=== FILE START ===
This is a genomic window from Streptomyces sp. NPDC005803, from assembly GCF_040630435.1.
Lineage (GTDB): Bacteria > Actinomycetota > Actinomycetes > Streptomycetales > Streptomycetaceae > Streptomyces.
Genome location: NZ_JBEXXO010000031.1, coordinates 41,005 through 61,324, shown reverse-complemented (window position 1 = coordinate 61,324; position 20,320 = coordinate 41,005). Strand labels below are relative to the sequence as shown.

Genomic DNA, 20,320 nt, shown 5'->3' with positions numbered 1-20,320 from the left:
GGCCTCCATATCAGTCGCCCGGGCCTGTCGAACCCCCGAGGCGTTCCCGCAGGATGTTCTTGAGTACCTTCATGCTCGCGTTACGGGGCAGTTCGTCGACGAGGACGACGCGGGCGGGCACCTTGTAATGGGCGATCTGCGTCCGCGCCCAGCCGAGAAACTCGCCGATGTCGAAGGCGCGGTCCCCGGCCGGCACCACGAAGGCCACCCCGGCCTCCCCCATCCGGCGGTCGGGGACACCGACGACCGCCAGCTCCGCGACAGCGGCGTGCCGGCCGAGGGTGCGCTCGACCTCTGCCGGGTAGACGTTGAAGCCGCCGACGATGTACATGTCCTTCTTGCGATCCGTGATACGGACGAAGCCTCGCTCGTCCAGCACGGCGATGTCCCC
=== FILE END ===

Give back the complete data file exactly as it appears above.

This is a genomic window from Streptomyces sp. NPDC005803, from assembly GCF_040630435.1.
Lineage (GTDB): Bacteria > Actinomycetota > Actinomycetes > Streptomycetales > Streptomycetaceae > Streptomyces.
Genome location: NZ_JBEXXO010000031.1, coordinates 41,005 through 61,324, shown reverse-complemented (window position 1 = coordinate 61,324; position 20,320 = coordinate 41,005). Strand labels below are relative to the sequence as shown.

Genomic DNA, 20,320 nt, shown 5'->3' with positions numbered 1-20,320 from the left:
GGCCTCCATATCAGTCGCCCGGGCCTGTCGAACCCCCGAGGCGTTCCCGCAGGATGTTCTTGAGTACCTTCATGCTCGCGTTACGGGGCAGTTCGTCGACGAGGACGACGCGGGCGGGCACCTTGTAATGGGCGATCTGCGTCCGCGCCCAGCCGAGAAACTCGCCGATGTCGAAGGCGCGGTCCCCGGCCGGCACCACGAAGGCCACCCCGGCCTCCCCCATCCGGCGGTCGGGGACACCGACGACCGCCAGCTCCGCGACAGCGGCGTGCCGGCCGAGGGTGCGCTCGACCTCTGCCGGGTAGACGTTGAAGCCGCCGACGATGTACATGTCCTTCTTGCGATCCGTGATACGGACGAAGCCTCGCTCGTCCAGCACGGCGATGTCCCC